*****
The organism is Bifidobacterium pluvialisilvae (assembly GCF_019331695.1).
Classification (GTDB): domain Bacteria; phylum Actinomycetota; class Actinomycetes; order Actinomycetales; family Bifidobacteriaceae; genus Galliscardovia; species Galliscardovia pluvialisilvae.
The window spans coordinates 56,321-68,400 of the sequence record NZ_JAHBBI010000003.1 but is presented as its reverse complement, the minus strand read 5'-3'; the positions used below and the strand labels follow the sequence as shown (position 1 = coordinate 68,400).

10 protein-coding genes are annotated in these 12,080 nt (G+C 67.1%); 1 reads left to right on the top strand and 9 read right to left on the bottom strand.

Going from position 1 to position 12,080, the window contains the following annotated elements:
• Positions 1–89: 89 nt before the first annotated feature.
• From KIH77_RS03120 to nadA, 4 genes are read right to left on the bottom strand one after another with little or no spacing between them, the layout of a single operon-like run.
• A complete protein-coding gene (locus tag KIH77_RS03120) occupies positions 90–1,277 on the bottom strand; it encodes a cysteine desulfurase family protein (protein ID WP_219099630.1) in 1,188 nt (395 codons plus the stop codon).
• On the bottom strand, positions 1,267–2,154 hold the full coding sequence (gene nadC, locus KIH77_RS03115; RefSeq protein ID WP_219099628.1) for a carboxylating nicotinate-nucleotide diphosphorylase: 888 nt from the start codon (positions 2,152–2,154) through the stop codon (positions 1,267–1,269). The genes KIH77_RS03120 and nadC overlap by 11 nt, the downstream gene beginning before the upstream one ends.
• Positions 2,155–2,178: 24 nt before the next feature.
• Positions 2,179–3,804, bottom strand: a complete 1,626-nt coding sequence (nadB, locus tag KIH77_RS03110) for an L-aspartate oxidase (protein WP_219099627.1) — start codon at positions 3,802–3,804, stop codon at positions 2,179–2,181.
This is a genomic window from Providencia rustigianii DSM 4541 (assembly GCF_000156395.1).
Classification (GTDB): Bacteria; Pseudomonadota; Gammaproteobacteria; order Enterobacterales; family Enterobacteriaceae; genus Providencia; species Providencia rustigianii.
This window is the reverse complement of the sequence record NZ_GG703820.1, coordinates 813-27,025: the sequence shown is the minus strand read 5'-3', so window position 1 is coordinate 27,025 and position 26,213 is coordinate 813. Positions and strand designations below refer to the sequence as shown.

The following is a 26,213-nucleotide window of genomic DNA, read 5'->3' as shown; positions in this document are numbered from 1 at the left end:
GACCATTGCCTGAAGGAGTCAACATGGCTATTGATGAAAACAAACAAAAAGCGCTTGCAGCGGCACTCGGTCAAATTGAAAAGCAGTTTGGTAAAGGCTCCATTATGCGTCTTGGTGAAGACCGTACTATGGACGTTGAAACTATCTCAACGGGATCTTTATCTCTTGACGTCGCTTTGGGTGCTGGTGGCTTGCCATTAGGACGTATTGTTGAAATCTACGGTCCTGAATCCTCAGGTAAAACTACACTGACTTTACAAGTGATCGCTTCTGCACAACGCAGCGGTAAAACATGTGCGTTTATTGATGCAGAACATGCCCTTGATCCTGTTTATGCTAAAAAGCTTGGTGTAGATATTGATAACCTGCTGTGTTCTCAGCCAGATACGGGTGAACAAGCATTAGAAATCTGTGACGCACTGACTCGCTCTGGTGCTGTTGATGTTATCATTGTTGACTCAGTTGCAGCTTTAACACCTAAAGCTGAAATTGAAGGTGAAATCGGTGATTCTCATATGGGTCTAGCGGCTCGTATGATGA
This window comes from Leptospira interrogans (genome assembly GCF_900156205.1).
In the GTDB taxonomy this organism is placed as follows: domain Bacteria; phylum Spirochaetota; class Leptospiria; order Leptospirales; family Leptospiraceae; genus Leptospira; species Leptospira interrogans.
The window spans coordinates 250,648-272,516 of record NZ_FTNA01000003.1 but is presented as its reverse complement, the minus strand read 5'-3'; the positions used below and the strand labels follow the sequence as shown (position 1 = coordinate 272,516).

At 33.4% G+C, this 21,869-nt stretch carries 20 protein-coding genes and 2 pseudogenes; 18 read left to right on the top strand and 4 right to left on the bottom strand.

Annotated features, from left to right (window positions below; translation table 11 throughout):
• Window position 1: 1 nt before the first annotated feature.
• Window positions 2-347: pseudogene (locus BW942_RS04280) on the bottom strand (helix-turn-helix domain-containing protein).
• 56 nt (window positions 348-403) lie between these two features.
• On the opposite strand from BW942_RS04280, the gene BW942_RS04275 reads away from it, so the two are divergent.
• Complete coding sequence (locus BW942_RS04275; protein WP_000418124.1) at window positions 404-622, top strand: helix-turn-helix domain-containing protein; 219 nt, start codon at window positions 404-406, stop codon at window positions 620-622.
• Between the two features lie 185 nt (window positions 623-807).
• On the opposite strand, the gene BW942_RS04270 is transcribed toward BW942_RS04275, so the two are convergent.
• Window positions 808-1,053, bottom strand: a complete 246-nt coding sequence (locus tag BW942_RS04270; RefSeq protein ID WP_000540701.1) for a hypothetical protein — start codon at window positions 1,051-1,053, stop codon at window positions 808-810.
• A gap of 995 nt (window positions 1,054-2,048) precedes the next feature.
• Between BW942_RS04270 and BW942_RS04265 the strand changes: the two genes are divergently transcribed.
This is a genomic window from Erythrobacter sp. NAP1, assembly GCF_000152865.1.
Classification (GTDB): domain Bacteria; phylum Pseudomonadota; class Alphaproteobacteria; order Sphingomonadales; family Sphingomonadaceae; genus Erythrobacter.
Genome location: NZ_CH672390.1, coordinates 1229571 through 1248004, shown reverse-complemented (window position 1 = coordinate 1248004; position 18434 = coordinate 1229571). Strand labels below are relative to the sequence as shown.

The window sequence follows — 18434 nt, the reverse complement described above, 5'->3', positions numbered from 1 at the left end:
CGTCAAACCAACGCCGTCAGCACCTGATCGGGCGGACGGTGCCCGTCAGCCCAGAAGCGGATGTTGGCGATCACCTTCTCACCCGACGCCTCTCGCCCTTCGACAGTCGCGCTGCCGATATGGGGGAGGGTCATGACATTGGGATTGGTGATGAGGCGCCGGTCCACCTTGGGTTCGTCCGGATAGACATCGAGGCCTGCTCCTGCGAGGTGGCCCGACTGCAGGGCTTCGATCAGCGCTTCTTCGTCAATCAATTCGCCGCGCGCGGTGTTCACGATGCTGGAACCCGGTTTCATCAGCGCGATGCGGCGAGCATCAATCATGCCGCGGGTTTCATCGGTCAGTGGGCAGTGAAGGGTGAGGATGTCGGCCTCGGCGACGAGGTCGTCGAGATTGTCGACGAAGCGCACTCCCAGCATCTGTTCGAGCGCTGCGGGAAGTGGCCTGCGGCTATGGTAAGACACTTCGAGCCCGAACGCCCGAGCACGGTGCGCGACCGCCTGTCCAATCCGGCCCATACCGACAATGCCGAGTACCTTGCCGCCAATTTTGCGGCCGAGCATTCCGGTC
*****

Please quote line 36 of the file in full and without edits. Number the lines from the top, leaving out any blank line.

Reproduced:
CGTCAAACCAACGCCGTCAGCACCTGATCGGGCGGACGGTGCCCGTCAGCCCAGAAGCGGATGTTGGCGATCACCTTCTCACCCGACGCCTCTCGCCCTTCGACAGTCGCGCTGCCGATATGGGGGAGGGTCATGACATTGGGATTGGTGATGAGGCGCCGGTCCACCTTGGGTTCGTCCGGATAGACATCGAGGCCTGCTCCTGCGAGGTGGCCCGACTGCAGGGCTTCGATCAGCGCTTCTTCGTCAATCAATTCGCCGCGCGCGGTGTTCACGATGCTGGAACCCGGTTTCATCAGCGCGATGCGGCGAGCATCAATCATGCCGCGGGTTTCATCGGTCAGTGGGCAGTGAAGGGTGAGGATGTCGGCCTCGGCGACGAGGTCGTCGAGATTGTCGACGAAGCGCACTCCCAGCATCTGTTCGAGCGCTGCGGGAAGTGGCCTGCGGCTATGGTAAGACACTTCGAGCCCGAACGCCCGAGCACGGTGCGCGACCGCCTGTCCAATCCGGCCCATACCGACAATGCCGAGTACCTTGCCGCCAATTTTGCGGCCGAGCATTCCGGTC